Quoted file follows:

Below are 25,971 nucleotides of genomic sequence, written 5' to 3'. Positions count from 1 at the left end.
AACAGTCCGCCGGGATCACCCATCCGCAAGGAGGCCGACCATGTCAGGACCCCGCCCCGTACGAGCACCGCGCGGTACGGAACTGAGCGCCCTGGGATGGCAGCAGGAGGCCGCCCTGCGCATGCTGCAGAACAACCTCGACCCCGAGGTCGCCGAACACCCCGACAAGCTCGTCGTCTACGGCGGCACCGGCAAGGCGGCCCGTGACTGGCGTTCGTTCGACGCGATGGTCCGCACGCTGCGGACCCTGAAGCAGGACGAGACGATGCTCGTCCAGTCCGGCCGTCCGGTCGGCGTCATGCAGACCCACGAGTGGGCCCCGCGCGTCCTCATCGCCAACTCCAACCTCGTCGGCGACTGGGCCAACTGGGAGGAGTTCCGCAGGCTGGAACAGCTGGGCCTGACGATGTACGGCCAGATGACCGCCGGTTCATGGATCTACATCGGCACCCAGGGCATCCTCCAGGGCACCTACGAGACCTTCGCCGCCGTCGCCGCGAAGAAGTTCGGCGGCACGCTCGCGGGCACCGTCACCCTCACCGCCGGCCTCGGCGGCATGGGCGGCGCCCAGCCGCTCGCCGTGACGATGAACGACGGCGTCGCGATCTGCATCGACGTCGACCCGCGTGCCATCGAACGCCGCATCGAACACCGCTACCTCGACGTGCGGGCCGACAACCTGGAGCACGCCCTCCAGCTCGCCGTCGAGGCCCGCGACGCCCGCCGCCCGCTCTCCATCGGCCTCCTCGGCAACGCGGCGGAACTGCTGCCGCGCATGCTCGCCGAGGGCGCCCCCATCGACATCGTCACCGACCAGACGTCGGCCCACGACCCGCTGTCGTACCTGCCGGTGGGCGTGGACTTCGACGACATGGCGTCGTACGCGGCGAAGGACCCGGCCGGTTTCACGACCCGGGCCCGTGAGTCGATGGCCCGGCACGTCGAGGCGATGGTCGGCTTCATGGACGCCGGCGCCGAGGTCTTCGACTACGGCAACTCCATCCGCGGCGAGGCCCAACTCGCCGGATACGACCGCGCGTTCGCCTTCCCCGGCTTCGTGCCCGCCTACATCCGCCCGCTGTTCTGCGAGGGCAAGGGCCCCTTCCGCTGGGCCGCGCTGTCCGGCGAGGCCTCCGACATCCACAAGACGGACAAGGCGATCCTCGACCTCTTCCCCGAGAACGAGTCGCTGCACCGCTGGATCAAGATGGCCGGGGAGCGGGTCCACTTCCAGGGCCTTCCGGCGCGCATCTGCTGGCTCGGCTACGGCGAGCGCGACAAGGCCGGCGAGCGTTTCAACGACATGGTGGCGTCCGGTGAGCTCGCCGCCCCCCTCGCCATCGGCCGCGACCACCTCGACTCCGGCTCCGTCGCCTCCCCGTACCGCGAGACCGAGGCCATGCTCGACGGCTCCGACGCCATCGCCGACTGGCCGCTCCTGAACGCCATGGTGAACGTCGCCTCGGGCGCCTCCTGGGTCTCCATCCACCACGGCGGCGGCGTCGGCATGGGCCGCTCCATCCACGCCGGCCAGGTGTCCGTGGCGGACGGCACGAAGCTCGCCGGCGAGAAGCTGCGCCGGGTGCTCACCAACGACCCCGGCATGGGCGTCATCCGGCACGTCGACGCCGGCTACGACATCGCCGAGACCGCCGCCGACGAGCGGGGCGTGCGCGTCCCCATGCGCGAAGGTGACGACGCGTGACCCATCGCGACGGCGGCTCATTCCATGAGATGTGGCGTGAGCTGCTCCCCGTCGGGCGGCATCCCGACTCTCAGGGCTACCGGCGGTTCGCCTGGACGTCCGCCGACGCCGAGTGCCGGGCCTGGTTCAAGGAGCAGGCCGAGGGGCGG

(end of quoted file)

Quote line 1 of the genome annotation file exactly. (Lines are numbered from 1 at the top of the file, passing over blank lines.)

Below are 25,971 nucleotides of genomic sequence, written 5' to 3'. Positions count from 1 at the left end.